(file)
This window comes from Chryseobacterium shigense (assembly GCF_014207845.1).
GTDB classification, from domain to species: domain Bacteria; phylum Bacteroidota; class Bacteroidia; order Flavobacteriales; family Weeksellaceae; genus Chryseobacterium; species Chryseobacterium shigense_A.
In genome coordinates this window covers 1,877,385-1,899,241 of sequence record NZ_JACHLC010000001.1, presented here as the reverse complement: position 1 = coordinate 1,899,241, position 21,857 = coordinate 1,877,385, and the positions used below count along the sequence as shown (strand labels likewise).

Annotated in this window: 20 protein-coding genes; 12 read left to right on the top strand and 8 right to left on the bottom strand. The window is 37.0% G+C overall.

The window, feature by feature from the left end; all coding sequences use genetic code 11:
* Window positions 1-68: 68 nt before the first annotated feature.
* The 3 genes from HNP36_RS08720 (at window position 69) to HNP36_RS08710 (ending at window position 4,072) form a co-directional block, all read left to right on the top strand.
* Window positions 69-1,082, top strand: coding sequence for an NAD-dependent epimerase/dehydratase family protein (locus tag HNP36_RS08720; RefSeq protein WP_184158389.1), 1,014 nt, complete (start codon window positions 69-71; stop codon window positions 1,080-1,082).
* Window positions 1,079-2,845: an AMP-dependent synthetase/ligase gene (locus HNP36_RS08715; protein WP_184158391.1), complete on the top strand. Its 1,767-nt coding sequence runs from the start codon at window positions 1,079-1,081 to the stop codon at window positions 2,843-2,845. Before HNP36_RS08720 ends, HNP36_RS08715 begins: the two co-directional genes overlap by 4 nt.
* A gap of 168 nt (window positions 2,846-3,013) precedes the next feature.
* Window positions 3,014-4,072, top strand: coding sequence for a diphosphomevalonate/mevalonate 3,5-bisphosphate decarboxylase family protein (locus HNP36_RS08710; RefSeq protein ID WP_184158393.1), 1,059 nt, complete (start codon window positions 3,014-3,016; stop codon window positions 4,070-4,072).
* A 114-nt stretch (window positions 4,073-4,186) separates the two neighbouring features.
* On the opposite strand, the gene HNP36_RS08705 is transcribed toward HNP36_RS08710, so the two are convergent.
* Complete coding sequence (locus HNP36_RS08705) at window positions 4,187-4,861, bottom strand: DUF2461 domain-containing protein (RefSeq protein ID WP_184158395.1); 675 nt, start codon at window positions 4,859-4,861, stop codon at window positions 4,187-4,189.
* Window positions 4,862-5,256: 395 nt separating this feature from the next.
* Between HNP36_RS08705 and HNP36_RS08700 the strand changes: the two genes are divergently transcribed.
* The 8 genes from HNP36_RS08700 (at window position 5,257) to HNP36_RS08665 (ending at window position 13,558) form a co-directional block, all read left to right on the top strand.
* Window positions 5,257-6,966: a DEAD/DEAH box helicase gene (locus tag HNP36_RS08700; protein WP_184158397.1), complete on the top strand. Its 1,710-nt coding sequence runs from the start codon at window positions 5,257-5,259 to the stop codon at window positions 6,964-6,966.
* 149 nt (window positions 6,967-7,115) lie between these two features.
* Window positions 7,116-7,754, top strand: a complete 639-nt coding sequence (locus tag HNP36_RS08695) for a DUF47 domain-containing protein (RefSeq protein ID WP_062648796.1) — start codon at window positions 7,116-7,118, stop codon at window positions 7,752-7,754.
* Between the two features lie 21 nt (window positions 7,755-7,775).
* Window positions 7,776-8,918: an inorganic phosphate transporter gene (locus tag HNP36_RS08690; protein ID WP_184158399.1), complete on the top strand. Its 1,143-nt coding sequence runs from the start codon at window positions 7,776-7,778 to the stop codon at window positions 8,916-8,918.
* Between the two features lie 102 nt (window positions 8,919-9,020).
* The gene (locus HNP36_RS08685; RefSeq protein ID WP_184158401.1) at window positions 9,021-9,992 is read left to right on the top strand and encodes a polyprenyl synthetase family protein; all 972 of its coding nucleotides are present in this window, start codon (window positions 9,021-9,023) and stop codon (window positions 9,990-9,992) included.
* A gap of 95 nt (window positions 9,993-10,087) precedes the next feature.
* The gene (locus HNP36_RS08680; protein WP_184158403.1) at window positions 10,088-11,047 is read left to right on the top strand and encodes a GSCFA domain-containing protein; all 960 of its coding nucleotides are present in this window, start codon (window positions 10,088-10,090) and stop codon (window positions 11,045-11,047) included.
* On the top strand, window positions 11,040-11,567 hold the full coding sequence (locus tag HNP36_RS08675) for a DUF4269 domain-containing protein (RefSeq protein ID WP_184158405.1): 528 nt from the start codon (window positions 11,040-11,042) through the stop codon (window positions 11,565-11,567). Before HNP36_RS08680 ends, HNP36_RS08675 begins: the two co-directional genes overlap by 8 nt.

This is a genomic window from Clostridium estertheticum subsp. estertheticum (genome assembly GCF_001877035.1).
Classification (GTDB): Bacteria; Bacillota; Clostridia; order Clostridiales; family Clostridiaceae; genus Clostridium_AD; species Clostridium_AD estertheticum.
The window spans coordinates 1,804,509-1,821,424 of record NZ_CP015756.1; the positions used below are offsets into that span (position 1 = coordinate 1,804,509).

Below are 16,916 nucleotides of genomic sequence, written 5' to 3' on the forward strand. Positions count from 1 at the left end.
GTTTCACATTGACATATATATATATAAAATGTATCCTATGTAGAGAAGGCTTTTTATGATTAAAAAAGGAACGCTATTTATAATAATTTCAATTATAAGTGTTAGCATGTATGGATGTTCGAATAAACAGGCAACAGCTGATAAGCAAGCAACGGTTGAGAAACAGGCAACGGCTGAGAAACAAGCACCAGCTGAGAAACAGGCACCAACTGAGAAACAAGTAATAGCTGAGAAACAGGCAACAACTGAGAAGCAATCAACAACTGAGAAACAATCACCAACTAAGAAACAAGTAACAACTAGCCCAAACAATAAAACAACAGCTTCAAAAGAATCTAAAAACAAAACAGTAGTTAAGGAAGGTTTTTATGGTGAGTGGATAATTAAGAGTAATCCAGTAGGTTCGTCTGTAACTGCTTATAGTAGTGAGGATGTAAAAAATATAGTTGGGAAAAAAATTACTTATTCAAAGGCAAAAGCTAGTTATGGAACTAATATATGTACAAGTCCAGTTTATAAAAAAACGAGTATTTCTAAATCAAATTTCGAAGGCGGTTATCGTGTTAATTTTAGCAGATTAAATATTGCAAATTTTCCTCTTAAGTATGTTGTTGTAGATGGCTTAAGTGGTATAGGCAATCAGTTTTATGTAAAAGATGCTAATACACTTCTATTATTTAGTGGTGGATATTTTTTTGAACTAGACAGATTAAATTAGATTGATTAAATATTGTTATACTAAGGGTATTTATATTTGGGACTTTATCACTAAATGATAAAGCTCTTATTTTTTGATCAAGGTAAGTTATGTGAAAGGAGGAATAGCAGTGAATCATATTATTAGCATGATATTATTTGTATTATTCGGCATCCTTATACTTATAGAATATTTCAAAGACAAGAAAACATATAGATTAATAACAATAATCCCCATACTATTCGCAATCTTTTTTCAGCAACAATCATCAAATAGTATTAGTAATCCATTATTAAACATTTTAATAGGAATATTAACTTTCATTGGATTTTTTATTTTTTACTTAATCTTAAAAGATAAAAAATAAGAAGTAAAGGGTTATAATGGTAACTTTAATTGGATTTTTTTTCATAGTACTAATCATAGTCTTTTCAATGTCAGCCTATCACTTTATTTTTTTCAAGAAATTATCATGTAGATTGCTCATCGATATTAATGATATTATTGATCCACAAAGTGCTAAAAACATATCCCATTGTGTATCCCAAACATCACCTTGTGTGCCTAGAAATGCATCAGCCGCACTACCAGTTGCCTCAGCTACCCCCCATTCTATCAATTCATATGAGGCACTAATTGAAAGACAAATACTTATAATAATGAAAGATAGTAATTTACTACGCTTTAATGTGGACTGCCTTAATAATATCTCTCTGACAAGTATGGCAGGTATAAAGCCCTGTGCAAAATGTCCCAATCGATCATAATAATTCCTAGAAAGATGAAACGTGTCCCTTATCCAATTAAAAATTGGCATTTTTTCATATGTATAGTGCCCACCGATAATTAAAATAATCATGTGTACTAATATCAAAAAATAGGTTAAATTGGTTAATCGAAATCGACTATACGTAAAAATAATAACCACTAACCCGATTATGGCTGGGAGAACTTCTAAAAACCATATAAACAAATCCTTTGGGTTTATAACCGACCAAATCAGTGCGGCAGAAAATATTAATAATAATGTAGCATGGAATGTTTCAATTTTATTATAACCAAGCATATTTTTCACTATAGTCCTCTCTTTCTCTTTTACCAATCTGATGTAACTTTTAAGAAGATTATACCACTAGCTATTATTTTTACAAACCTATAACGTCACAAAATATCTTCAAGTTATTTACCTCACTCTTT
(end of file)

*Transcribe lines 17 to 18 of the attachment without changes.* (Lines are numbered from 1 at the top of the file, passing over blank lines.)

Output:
* The 8 genes from HNP36_RS08700 (at window position 5,257) to HNP36_RS08665 (ending at window position 13,558) form a co-directional block, all read left to right on the top strand.
* Window positions 5,257-6,966: a DEAD/DEAH box helicase gene (locus tag HNP36_RS08700; protein WP_184158397.1), complete on the top strand. Its 1,710-nt coding sequence runs from the start codon at window positions 5,257-5,259 to the stop codon at window positions 6,964-6,966.